Mental Health & Wellness
What is at Stake? –
Drugs effects on the teenage brain
- From early adolescence through their mid-20s, a teen’s brain develops
somewhat unevenly, from back to front. This may help explain their endearingly
quirky behavior but also makes them prone to risk-taking.
- The parts of the adolescent brain which develop first are those which control
physical coordination, emotion and motivation. However, the part of the
brain which controls reasoning and impulses – known as the Prefrontal
Cortex – is near the front of the brain and, therefore, develops
last. This part of the brain does not fully mature until the age of 25.
- While the other parts of the teen brain are shouting, the Prefrontal Cortex
is not quite ready to play referee. This can have noticeable effects on
adolescent behavior. You may have noticed some of these effects in your
daily functioning: difficulty holding back or controlling emotions, a
preference for physical activity, a preference for high excitement and
low effort activities (video games, texting, etc.), poor planning and
judgment (difficulty thinking of negative consequences), more risky, impulsive
behaviors, including experimenting with drugs and alcohol.
Developing brains may be more prone to damage.
The development of the adolescent brain and behavior are closely linked.
In a wink, hormones can shift your emotions into overdrive, leading to
unpredictable – and sometimes risky – actions. Unfortunately,
developing brains may be more prone to damage. This means that experimentation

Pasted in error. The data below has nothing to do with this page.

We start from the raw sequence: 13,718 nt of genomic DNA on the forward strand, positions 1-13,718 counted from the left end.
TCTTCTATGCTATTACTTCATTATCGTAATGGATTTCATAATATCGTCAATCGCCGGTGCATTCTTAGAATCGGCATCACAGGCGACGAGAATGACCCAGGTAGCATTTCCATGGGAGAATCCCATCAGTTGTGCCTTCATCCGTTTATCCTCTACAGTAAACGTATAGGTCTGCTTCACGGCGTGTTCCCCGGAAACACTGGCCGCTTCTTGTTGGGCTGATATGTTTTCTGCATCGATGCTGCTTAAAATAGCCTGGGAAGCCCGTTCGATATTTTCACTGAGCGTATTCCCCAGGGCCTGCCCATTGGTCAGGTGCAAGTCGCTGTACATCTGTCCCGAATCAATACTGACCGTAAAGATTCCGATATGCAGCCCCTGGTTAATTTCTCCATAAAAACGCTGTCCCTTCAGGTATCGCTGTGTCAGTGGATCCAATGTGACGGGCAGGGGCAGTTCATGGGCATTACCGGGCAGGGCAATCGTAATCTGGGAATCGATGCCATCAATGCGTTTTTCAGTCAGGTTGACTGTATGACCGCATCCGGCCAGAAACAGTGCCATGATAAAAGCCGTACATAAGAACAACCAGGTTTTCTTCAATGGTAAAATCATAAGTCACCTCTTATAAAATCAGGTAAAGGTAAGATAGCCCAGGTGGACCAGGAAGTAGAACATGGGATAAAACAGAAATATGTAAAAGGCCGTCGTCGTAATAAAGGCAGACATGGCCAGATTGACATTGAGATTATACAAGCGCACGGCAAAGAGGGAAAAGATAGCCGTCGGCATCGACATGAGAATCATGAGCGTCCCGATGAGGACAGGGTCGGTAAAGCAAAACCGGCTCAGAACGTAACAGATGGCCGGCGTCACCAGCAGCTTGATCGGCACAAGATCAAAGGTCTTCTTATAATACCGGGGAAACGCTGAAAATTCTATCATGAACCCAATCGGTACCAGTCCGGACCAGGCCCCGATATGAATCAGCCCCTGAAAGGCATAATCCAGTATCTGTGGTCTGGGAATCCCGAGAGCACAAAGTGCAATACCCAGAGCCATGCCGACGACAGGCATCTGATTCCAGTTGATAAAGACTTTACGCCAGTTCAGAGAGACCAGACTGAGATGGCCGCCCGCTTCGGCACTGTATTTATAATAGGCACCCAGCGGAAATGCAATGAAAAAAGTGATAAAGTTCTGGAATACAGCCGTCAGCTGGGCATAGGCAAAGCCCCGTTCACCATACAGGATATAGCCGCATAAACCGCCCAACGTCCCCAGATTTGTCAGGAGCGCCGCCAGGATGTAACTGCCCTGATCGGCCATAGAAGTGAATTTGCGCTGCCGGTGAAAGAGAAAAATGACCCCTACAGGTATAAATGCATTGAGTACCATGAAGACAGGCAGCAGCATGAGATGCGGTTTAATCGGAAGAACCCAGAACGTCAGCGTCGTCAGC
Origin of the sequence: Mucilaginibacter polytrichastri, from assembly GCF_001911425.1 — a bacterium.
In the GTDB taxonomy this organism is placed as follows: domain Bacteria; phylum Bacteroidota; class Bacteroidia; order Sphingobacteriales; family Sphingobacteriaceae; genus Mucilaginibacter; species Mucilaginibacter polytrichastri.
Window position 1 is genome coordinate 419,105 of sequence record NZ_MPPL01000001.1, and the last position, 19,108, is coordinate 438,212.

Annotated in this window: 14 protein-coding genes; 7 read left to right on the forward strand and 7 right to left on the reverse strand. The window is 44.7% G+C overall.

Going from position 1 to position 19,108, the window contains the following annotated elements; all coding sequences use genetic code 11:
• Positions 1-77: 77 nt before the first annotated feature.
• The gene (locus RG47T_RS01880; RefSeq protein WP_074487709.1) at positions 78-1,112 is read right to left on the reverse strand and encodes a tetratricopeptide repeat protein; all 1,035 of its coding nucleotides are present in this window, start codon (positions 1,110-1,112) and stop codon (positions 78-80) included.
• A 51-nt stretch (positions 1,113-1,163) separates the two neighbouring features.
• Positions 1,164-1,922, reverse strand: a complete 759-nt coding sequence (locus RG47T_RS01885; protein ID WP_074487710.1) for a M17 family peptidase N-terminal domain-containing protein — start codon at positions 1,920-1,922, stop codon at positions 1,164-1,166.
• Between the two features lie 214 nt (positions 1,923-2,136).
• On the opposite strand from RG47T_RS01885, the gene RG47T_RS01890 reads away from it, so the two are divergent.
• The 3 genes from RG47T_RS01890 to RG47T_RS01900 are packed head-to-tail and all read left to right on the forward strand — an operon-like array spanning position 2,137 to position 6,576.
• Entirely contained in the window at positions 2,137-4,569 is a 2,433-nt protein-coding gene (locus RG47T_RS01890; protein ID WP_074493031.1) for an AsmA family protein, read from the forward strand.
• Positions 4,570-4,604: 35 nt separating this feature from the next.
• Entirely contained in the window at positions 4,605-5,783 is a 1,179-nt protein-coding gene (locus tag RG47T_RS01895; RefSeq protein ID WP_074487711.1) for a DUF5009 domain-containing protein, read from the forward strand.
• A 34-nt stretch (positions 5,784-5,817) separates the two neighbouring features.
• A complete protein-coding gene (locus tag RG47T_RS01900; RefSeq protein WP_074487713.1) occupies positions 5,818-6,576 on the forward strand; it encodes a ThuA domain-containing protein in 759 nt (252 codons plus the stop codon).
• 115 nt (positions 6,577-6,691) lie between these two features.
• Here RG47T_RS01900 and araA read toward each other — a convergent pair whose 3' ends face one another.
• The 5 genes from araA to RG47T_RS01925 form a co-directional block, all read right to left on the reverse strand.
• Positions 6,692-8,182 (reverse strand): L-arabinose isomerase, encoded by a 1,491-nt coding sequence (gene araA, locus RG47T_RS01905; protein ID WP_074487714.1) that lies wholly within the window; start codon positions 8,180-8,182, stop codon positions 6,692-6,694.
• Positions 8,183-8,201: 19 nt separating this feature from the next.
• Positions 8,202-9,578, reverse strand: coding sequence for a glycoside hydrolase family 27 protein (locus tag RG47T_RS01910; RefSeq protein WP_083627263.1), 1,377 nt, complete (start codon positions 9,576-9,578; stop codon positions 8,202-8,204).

with drugs and alcohol can have lasting, harmful effects on your health
– even if you made that decision in the heat of the moment.
- Research shows that alcohol abuse during the teenage years negatively impacts
the memory center of the brain (the hippocampus).
- The use of drugs and alcohol may also disrupt the development of the adolescent
brain in unhealthy ways, making it harder for teens to cope with social
situations and the normal pressures of life.
Moreover, the brain’s reward circuits (the dopamine system) get thrown
out of whack when under the influence. This causes teens who use to feel
in a funk when they are not on drugs or alcohol – and going back
for more only makes things worse.
What to expect
- Studies have shown that it is just as effective, and sometimes even more
effective, than individual therapy. While initially it can be anxiety
provoking to join a new group of people you don’t know, after a
few sessions you will likely feel more comfortable and find that this
environment can be a very effective way for you to learn about problems
you are facing and possible solutions. Group therapy allows you to see
how other teens handle their problems and other group members can be an
excellent source of support. You will also practice new ways to handle
your own problems.
- Group therapy provides a unique setting in which teens can learn from and
support each other to get help with their problems. Groups are led by
mental health professionals and consist of a small group of your peers,
dealing with issues similar to your own. The group leaders will bring
up topics and ask questions to facilitate therapy; however, you are also
free to ask your own questions and get answers from the group.